The impact of study abroad on employability in Canada

Students are graduating into a complex job market. Therefore, standing out from the other candidates can be crucial when applying for a job. 

Data seems to indicate that studying abroad can positively affect students’ employability in a challenging market once they return home. Read on to find out just how studying abroad impacts graduates’ employability.

How easy is it for Canadians to find a job?

To start, we are going to take a look at what the job market is looking like in Canada nowadays. Firstly, we will focus on employability across age groups. Then we will look at employability across education levels.

Employability across age groups

The percentage of Canadians employed varies across age groups. Overall, as we can see in the chart below, Canadian youth is less likely to have a job than older Canadians. In 2019, the employment rate for youth between the ages of 15 and 30 was 67.3% versus 83.7% and 83.6% for Canadians aged 31 to 44 and 45 to 54, respectively.

Not only is employability lower for youth than for older Canadians, but it is also subject to a substantial variation across the different age groups among young people. Among youth, those aged 15 to 19 solely, 43.2% were employed in 2019, whereas the ones aged 20 to 24 had 70.2%, and individuals aged 25 to 30 had an 81.2% of employment rate.

Chart of employment rate across age groups in Canada

Youth employment across education levels

As mentioned above, there is a significant variation in employment rates among young people across different age groups. In the following paragraph, we will see how the difference in education level impacts this rate.

The chart below shows that highly educated youth have a higher employment rate than those less educated. 83.4% of bachelor’s degree holders had a job in 2019, versus the 39.3% that qualified lower than a high school degree and the 64.3% of high school graduates.

Empoyment rate across education levels

Are employers satisfied with the quality of students’ education in Canada?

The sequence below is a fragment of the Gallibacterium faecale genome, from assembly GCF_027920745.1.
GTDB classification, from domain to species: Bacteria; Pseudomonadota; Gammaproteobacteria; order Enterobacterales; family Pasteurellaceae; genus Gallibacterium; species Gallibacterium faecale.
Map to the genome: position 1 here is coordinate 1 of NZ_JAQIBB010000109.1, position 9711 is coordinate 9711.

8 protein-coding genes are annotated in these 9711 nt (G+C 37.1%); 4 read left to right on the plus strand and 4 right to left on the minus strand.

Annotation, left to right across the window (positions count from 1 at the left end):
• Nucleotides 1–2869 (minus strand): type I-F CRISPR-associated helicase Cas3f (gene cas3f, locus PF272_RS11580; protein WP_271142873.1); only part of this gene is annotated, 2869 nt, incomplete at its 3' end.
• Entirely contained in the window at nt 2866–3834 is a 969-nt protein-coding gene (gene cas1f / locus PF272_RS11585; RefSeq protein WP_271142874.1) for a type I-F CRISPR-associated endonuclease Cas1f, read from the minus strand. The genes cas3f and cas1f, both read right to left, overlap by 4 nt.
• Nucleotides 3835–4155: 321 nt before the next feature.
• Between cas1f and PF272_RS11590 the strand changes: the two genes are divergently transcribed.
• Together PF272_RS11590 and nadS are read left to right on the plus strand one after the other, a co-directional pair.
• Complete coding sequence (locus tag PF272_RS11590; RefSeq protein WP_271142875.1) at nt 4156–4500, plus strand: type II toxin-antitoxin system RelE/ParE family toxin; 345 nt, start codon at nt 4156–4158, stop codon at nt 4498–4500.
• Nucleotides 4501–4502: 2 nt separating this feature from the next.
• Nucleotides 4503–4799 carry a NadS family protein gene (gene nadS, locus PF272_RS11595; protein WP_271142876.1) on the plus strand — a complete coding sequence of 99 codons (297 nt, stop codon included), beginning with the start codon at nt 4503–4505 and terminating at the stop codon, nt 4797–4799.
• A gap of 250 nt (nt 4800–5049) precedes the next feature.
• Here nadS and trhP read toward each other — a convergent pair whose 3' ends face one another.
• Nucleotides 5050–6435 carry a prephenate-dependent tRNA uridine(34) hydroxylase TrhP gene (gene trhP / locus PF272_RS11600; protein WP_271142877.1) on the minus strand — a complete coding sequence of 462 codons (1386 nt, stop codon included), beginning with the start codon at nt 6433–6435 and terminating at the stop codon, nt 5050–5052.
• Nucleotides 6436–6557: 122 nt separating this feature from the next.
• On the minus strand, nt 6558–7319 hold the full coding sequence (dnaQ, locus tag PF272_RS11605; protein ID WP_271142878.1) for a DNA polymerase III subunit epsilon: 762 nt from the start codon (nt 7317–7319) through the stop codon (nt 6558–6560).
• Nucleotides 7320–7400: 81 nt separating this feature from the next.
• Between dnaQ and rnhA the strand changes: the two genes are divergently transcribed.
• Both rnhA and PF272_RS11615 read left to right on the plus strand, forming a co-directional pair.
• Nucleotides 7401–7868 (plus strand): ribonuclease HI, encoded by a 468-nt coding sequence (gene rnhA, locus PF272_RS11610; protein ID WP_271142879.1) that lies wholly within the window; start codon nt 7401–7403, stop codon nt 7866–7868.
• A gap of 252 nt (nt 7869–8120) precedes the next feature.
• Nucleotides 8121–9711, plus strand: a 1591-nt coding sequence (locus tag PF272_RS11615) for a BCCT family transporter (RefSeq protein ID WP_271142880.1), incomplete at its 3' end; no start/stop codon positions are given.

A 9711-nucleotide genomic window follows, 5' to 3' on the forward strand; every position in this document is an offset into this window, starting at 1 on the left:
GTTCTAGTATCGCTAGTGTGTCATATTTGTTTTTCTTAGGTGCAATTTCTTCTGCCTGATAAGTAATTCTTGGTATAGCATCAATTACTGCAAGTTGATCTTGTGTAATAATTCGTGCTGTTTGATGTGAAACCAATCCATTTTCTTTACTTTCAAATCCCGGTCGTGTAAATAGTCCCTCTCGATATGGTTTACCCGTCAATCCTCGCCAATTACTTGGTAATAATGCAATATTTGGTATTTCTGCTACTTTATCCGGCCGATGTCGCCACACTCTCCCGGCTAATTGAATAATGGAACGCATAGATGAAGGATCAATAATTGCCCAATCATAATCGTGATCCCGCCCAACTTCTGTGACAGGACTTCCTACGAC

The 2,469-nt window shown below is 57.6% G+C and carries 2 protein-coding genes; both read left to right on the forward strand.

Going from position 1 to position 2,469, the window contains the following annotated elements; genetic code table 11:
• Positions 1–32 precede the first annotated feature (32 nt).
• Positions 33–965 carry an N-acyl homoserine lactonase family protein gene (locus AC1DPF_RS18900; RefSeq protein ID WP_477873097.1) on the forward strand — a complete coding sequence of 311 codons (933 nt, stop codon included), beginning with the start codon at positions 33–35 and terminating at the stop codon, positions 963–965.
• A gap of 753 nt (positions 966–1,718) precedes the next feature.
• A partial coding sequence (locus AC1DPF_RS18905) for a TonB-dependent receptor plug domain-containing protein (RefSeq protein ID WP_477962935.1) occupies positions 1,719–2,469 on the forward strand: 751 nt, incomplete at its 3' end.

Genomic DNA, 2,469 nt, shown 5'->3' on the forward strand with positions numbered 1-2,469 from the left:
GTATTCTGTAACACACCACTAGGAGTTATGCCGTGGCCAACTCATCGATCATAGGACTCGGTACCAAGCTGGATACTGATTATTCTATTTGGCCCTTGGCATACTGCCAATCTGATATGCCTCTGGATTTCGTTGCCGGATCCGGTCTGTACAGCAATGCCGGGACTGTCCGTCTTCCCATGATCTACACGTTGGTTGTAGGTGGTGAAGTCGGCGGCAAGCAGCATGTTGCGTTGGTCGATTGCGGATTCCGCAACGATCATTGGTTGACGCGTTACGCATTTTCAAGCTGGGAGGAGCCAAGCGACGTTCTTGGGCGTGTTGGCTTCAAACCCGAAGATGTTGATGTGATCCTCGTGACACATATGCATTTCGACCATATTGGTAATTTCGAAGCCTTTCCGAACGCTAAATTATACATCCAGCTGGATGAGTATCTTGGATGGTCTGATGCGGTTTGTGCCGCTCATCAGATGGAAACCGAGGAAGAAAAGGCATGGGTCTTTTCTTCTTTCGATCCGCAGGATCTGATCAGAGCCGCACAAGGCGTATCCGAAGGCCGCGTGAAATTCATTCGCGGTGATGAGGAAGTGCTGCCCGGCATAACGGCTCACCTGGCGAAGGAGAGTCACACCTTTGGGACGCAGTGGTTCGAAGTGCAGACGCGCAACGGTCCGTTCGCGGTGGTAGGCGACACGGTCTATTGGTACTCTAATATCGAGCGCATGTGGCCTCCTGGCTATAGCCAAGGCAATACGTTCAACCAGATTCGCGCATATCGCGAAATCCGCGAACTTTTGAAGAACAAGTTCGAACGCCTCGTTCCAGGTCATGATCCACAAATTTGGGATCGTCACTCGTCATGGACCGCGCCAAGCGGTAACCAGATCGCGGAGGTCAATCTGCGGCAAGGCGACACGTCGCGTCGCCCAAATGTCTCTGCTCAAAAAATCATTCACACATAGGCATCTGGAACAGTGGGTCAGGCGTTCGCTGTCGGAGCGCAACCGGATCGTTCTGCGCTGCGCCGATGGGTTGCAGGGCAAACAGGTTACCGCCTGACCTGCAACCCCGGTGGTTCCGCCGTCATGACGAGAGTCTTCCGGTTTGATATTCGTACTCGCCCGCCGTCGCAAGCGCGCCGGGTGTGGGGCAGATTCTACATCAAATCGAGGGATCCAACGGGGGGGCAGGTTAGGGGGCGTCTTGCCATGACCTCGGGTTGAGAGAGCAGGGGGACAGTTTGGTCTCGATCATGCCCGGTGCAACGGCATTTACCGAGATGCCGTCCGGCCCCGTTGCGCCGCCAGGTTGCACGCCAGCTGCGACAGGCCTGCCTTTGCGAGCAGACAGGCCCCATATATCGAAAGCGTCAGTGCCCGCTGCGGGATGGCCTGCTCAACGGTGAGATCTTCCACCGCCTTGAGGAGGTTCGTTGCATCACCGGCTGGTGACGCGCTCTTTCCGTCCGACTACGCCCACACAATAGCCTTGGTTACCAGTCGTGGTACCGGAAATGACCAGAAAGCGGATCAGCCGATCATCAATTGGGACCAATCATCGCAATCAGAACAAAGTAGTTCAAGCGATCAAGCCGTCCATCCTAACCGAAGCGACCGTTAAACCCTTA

Student standing up and leaving class with books in arms
Foto de javier trueba en Unsplash

Studies suggest that universities aren’t always successful in providing graduates with the critical thinking skills companies seek. 

In a recent interview, Harvey Weingarten, former president of the University of Calgary, said that 1 in 5 students in the Ontario college and university system are graduating with literacy and numeracy levels that do not meet the basic standards. 

Research studies suggest that 30 to 40% of students must demonstrate change or improvement in critical thinking during their first two years of education.

What percentage of Canadian students study abroad?

Entering the labor market, Canadian students frequently lack the soft skills and work experience employers seek, even though they possess relevant hard skills. 

Periods of studying or working abroad can help develop crucial abilities such as listening and speaking skills, a better understanding of other cultures, patience and teamwork, and, what is more, becoming more empathetic and relating to others.

However, only 11% of Canadian students choose to study abroad, which is a significant difference compared to France, where 33% of their students are pursuing a degree studying abroad.

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Are they more employable?

Thanks to globalization and the development of new technologies, the job market has become more competitive. That’s why standing out from the other candidates can make a difference when applying for a job.